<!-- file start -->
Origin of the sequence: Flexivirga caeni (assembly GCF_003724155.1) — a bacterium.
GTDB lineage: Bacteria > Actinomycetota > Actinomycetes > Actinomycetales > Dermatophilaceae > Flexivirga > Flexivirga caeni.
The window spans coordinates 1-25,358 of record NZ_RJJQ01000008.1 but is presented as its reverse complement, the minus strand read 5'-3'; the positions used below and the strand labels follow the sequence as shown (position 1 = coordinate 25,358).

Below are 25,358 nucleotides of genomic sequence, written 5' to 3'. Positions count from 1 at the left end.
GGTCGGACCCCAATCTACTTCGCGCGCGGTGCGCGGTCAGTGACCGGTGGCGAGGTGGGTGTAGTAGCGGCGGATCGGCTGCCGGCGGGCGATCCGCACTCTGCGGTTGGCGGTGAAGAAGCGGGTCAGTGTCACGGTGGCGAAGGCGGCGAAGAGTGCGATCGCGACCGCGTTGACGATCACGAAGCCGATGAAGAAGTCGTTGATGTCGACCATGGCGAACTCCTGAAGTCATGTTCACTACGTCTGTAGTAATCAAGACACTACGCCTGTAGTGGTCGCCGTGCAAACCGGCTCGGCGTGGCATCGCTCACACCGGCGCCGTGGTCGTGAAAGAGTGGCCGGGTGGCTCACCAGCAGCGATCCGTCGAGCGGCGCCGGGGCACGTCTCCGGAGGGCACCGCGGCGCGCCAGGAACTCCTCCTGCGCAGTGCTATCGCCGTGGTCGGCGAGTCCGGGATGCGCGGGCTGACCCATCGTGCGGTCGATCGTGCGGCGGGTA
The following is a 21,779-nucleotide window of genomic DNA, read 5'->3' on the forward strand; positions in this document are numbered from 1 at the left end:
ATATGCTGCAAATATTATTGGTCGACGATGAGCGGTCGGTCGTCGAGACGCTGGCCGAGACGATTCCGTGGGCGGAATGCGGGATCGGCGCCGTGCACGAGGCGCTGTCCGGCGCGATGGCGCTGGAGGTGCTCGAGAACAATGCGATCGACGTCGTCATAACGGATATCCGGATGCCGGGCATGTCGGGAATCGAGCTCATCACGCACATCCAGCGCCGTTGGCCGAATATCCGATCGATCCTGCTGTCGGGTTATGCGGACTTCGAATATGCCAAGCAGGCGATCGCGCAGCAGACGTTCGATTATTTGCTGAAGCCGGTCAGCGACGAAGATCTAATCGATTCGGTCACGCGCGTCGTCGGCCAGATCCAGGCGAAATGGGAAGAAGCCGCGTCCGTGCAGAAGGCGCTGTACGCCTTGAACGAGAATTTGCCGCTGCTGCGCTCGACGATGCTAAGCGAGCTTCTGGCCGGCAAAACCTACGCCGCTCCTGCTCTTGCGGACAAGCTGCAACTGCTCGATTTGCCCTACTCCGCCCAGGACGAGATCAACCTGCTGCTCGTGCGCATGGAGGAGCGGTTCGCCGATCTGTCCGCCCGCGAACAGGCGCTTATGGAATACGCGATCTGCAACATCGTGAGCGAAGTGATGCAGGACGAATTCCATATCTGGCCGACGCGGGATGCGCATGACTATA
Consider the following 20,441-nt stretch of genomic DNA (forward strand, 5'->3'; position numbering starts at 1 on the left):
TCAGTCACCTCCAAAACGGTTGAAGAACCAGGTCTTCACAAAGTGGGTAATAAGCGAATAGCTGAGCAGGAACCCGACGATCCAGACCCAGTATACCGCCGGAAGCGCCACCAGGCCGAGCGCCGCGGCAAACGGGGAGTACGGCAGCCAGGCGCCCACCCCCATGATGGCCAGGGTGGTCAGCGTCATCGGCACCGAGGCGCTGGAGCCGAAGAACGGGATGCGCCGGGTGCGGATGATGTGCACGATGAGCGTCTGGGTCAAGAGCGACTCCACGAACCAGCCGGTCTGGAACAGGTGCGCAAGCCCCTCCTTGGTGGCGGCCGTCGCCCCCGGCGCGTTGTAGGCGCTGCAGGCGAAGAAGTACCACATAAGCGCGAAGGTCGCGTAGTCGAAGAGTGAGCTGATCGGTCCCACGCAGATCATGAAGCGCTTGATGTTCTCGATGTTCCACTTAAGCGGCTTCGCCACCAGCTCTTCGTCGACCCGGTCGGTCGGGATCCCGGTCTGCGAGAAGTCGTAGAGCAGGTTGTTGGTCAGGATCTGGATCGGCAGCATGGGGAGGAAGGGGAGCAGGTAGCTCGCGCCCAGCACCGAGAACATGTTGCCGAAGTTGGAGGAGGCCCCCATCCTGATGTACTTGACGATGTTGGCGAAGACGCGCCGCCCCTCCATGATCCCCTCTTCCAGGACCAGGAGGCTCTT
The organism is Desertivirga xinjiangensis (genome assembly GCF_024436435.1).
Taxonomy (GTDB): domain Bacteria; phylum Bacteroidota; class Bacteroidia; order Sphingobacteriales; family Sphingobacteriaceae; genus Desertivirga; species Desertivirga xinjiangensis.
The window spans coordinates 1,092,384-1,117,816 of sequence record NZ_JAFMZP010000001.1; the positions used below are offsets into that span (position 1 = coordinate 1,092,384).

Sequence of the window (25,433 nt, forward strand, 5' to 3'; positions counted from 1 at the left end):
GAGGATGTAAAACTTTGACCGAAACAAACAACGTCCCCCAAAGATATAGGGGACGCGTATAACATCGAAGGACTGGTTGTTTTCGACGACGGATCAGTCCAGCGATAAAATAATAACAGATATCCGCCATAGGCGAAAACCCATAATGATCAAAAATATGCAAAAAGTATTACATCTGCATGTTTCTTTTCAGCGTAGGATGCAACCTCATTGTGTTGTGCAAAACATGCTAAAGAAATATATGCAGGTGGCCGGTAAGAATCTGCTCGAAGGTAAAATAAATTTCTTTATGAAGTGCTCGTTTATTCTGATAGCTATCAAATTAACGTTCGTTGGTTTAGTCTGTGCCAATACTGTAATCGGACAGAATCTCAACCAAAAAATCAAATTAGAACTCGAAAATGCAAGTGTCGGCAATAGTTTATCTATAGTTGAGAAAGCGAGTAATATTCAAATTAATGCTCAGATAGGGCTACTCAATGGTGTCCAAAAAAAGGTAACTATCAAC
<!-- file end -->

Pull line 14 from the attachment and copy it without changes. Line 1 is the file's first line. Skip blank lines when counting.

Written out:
GAGGATGTAAAACTTTGACCGAAACAAACAACGTCCCCCAAAGATATAGGGGACGCGTATAACATCGAAGGACTGGTTGTTTTCGACGACGGATCAGTCCAGCGATAAAATAATAACAGATATCCGCCATAGGCGAAAACCCATAATGATCAAAAATATGCAAAAAGTATTACATCTGCATGTTTCTTTTCAGCGTAGGATGCAACCTCATTGTGTTGTGCAAAACATGCTAAAGAAATATATGCAGGTGGCCGGTAAGAATCTGCTCGAAGGTAAAATAAATTTCTTTATGAAGTGCTCGTTTATTCTGATAGCTATCAAATTAACGTTCGTTGGTTTAGTCTGTGCCAATACTGTAATCGGACAGAATCTCAACCAAAAAATCAAATTAGAACTCGAAAATGCAAGTGTCGGCAATAGTTTATCTATAGTTGAGAAAGCGAGTAATATTCAAATTAATGCTCAGATAGGGCTACTCAATGGTGTCCAAAAAAAGGTAACTATCAAC